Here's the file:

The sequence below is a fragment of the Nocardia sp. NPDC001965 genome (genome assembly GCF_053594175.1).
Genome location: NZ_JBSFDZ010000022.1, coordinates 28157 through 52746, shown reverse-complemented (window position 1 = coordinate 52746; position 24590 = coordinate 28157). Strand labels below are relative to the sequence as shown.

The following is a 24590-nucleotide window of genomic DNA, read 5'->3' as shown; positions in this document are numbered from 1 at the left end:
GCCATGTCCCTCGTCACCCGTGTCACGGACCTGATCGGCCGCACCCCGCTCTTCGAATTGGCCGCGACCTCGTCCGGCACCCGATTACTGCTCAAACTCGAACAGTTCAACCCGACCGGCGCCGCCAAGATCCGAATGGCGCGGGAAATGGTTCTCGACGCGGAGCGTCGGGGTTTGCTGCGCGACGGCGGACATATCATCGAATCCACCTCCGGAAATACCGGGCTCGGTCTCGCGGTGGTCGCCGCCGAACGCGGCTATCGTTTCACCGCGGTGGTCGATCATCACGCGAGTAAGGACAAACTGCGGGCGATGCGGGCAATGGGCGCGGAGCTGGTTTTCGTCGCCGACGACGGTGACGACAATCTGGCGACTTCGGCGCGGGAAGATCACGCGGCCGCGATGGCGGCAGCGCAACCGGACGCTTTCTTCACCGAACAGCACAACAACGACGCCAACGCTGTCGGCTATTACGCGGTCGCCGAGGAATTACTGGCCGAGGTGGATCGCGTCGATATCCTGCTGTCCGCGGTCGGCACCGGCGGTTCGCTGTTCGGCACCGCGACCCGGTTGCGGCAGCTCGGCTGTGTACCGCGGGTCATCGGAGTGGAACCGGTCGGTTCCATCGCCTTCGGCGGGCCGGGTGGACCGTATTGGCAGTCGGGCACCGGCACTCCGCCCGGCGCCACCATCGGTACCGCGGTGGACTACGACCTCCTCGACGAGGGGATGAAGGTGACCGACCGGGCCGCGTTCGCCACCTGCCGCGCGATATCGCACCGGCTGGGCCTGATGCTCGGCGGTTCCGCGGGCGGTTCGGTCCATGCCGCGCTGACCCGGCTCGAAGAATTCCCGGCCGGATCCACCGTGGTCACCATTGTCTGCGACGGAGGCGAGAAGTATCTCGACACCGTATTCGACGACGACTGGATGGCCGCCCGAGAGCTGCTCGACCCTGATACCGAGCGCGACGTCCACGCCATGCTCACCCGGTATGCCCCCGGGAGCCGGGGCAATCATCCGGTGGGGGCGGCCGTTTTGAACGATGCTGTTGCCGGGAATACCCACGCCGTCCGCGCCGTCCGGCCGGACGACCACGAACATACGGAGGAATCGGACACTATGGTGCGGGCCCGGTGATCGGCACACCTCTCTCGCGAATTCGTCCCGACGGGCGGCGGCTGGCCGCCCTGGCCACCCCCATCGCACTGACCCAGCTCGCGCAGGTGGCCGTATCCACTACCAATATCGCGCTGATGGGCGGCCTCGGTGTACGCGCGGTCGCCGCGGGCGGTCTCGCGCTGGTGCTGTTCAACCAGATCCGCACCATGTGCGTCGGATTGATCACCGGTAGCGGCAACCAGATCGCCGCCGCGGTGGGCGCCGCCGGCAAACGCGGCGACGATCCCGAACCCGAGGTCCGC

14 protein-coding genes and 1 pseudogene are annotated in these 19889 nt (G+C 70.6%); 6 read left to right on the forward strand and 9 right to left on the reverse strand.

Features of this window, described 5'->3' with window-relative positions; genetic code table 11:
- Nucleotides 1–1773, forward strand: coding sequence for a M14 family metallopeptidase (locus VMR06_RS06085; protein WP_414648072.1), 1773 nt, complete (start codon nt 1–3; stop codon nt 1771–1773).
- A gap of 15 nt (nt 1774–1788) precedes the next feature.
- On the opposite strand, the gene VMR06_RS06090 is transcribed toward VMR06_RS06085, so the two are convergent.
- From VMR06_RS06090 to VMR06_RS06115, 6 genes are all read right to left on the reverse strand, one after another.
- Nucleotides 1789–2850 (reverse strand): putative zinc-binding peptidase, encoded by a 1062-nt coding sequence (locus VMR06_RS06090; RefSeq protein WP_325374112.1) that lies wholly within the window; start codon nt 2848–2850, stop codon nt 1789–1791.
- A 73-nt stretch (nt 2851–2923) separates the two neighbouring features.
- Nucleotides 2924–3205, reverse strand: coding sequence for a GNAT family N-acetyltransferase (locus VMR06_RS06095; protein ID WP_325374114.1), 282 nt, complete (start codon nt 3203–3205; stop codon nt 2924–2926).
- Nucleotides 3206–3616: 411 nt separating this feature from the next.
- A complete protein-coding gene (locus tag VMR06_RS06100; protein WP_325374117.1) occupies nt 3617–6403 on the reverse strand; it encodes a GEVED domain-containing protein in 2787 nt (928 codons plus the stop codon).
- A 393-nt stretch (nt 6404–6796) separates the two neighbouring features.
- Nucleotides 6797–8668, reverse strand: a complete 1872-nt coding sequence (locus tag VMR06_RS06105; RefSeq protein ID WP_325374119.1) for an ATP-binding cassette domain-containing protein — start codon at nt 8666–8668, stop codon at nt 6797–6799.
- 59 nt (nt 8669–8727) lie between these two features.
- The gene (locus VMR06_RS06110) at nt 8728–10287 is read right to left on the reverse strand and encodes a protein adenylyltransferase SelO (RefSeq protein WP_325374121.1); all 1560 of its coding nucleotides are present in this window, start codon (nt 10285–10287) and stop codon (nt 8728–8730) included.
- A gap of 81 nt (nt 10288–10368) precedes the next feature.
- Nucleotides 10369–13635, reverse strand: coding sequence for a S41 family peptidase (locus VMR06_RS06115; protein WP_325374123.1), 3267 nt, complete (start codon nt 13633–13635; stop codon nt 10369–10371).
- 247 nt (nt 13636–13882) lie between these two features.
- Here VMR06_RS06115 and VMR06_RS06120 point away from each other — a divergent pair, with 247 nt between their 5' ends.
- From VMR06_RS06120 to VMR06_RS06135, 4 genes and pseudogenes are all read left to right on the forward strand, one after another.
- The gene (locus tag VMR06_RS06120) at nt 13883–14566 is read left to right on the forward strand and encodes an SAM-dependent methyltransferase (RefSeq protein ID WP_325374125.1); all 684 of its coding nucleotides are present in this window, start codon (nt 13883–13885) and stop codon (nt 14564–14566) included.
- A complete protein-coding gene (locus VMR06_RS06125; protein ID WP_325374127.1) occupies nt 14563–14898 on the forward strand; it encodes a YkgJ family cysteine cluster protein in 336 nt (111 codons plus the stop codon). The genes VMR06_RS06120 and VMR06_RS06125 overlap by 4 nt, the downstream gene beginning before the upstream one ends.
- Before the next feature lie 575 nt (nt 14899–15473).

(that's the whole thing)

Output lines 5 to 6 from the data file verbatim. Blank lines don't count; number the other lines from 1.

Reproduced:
14 protein-coding genes and 1 pseudogene are annotated in these 19889 nt (G+C 70.6%); 6 read left to right on the forward strand and 9 right to left on the reverse strand.

Features of this window, described 5'->3' with window-relative positions; genetic code table 11: